http://www.youtube.com/watch?v=U6p5ZdGR4hU
     
    #25
  26. Shroud

    Shroud Hall of Fame

    Joined:
    Apr 17, 2013
    Messages:
    3,742
    Location:
    Bay Area
    I know, but factor in the tape on his fingers and its more like 4 1/2 or more.

    Does it make a difference if the tape is on his fingers or his grip?? Either way his finger is gripping something larger than 4 1/4
     
    #26
  27. boramiNYC

    boramiNYC Hall of Fame

    Joined:
    Jun 29, 2011
    Messages:
    2,386
    I don't think taping fingers add much if at all to the grip size. pretty much negligible IMO.

    have you seriously tried using smaller grip? I mean not just hours but for extended period? I went from 4 1/2 to 4 3/8 to 4 1/4 using each at least two years. the difference was obvious. also could be just getting better but no more wrist pain I sometimes used to have with bigger grips.
     
    #27
  28. RogueFLIP

    RogueFLIP Semi-Pro

    Joined:
    Mar 23, 2013
    Messages:
    797
    Yeah sorry its not about the wrist ROM. I broke out my goniometer and had the same exact wrist measurements holding my racket and then my thicker water bottle.

    But I always used a 1/4 because it felt more comfy to me...I've got long fingers too. And I don't keep a firm wrist and I've been told I've got heavy topspin on my FH. Racket and strings help too I'm sure.
     
    #28
  29. Shroud

    Shroud Hall of Fame

    Joined:
    Apr 17, 2013
    Messages:
    3,742
    Location:
    Bay Area
    Nope I havent, not that small. I think that would mess with my elbow, and well all the sticks I have are at least 4 1/2. Though I suppose if I removed the grip and just put an over wrap it would be small enough. But I put a ton of weight in the handle and not having it there would mess things up. Maybe I can try it one day. Still makes no sense to me :)

    Look at this pict. That amount of tape if it were on a racket handle has to take it up at least one size:

    [​IMG]
     
    #29
  30. Shroud

    Shroud Hall of Fame

    Joined:
    Apr 17, 2013
    Messages:
    3,742
    Location:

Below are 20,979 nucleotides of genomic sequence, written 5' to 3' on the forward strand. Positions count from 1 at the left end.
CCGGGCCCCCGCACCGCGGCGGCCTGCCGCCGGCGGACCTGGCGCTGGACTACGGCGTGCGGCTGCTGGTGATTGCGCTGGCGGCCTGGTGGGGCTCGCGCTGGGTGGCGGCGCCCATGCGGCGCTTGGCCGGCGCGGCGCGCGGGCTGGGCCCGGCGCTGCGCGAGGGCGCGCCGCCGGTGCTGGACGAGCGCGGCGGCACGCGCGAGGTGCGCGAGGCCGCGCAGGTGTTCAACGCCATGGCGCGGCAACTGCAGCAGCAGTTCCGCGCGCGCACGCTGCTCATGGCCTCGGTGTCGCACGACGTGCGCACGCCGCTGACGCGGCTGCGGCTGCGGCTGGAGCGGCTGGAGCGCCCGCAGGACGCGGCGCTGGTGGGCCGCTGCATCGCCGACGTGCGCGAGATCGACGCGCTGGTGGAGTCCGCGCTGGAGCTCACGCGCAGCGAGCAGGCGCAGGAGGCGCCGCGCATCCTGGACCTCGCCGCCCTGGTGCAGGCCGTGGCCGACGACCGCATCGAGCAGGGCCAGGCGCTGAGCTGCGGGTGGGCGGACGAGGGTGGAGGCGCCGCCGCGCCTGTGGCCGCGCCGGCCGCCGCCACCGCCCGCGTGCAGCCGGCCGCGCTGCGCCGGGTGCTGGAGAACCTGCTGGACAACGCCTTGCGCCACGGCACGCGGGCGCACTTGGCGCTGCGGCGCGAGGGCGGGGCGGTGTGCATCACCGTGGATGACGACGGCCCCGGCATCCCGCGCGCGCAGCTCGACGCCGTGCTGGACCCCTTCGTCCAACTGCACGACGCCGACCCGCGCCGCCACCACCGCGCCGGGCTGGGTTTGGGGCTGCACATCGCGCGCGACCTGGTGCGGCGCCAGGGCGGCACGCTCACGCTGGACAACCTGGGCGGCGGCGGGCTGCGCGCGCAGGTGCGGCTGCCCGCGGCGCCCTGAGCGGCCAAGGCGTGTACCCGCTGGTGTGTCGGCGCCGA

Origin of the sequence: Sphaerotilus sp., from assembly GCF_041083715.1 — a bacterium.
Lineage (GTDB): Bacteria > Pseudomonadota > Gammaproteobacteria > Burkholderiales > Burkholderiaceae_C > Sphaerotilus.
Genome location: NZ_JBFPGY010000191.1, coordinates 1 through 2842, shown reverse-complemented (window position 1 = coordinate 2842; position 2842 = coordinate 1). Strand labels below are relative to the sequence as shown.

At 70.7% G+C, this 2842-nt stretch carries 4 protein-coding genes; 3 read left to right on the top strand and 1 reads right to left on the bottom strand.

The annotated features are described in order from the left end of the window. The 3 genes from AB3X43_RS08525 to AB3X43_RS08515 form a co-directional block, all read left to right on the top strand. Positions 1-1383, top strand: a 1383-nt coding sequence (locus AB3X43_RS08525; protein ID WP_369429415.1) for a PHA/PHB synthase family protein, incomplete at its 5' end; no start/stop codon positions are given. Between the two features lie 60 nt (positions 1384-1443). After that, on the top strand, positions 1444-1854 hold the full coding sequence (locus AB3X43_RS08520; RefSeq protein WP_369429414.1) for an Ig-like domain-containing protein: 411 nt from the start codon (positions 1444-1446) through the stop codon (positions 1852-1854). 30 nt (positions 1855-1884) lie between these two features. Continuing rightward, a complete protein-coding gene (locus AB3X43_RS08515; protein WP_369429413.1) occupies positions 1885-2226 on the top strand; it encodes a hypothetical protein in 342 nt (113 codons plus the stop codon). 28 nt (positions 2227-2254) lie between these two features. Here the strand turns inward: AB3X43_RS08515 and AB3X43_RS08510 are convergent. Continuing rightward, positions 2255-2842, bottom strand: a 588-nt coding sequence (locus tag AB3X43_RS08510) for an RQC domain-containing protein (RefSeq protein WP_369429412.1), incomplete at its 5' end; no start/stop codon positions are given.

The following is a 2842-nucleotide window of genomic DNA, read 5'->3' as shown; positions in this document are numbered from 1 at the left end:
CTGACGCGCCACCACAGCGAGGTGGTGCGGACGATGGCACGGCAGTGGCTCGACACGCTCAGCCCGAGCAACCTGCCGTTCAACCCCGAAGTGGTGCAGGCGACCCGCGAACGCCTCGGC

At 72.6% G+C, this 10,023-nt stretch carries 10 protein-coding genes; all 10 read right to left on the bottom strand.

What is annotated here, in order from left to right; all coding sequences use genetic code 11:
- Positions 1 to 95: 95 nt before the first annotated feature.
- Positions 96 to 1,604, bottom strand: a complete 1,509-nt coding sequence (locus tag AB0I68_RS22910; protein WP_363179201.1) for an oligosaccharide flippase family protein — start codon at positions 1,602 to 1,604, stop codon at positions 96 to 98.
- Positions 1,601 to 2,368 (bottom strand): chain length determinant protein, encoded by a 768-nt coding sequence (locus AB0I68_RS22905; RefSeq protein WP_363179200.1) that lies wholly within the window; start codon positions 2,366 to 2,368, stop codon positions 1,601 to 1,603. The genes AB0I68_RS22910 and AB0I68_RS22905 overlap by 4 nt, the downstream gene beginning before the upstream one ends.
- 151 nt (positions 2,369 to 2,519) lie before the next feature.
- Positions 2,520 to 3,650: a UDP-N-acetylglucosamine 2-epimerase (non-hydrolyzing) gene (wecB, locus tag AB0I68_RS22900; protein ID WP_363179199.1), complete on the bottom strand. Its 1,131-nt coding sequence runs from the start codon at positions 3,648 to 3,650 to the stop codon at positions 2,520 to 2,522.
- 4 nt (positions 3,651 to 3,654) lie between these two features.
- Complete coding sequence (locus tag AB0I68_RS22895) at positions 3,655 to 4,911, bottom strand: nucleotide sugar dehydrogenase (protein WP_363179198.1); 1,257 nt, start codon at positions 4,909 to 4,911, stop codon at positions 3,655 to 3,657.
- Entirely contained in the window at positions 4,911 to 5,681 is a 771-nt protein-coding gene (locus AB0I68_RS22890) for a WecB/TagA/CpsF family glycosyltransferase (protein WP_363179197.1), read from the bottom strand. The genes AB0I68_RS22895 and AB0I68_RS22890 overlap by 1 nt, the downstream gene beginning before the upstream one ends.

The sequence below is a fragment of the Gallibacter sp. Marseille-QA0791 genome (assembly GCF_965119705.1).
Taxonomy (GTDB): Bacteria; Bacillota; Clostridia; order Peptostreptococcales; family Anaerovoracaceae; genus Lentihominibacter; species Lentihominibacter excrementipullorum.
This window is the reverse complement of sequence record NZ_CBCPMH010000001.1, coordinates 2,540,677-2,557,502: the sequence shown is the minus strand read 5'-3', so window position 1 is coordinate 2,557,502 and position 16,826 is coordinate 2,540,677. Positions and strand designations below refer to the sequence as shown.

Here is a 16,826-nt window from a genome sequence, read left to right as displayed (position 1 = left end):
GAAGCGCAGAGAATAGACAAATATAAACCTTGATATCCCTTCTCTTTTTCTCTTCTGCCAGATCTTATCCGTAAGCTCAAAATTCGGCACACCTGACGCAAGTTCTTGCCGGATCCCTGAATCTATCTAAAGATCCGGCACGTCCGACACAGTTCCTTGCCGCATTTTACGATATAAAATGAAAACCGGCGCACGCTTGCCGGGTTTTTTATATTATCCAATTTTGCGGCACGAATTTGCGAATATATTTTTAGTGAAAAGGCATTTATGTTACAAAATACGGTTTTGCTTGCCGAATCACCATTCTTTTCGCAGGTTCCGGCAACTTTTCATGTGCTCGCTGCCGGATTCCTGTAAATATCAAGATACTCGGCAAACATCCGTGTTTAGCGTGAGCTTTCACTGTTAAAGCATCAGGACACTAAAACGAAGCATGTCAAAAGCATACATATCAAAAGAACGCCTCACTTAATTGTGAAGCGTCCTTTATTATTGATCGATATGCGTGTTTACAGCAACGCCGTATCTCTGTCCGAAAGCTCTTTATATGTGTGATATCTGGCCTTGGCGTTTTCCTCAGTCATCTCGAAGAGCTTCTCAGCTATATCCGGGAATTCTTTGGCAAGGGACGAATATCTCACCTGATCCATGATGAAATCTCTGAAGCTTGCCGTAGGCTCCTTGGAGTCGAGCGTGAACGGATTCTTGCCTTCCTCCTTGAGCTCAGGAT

Bay Area
    Now feeling comfy is one thing and I am all for that. what is a goniometer?? Does that measure wrist movement? Interesting.

    IMHO if you change the face of the racket (by say going to a W grip vs SW or E) you get more spin than changing grips.

    Never had any wrist problems with a big grip. It feels better to me than a tiny one. but I guess everyone is different.
     
    #30
  31. redpurusha

    redpurusha Rookie

    Joined:
    May 20, 2004
    Messages:
    289
    I was watching this and at first thought it was Soderling/Wawrinka..then wait a sec, this guy plays like Roger Federer.. but not quite. Then finally checked Dimitrov! no wonder. He's like a poorman's Federer. Not bad, but not great (comparitively speaking).

    And agree with this comment made totally. At this angle you can see the height clearance, and it's pretty high. "This angle kind of makes them look human... the above angle seems unreal sometimes. "
     
    #31
  32. boramiNYC

    boramiNYC Hall of Fame

    Joined:
    Jun 29, 2011
    Messages:
    2,386
    It must be ROM combined with a motion, not just ROM alone. should have mentioned my assertion was not based on measurements but based on my personal feel and experience. found a piece from TENNIS.com gear editor Justin diFeliciantonio and his technical advisers. Sorry couldn't find anything more technical.

     
    Last edited: Sep 20, 2013
    #32
  33. Shroud

    Shroud Hall of Fame

    Joined:
    Apr 17, 2013
    Messages:
    3,742
    Location:
    Bay Area
    Interesting!!! Thanks for digging that up. The SERVE is where the spin is supposed to be helped by smaller grips! Not monster forehands. Wow. I thought it was ground strokes!

    But I thought that the whole "wrist snap" on the serve was debunked as a myth. Its pronation not a wrist snap or flexion. So how does the small grip really help for pronation?? And what are they really feeling??

    Thanks that was a great find. Any info on the 2nd question about RHS vs mass?
     
    #33
  34. magnut

    magnut Hall of Fame

    Joined:
    Apr 7, 2011
    Messages:
    2,737
    You guys get too concerned with spin and wimpy strokes. Tennis is about ball control. It's the same now that its always been. The players today are just not as good at it.
     
    #34
  35. Shroud

    Shroud Hall of Fame

    Joined: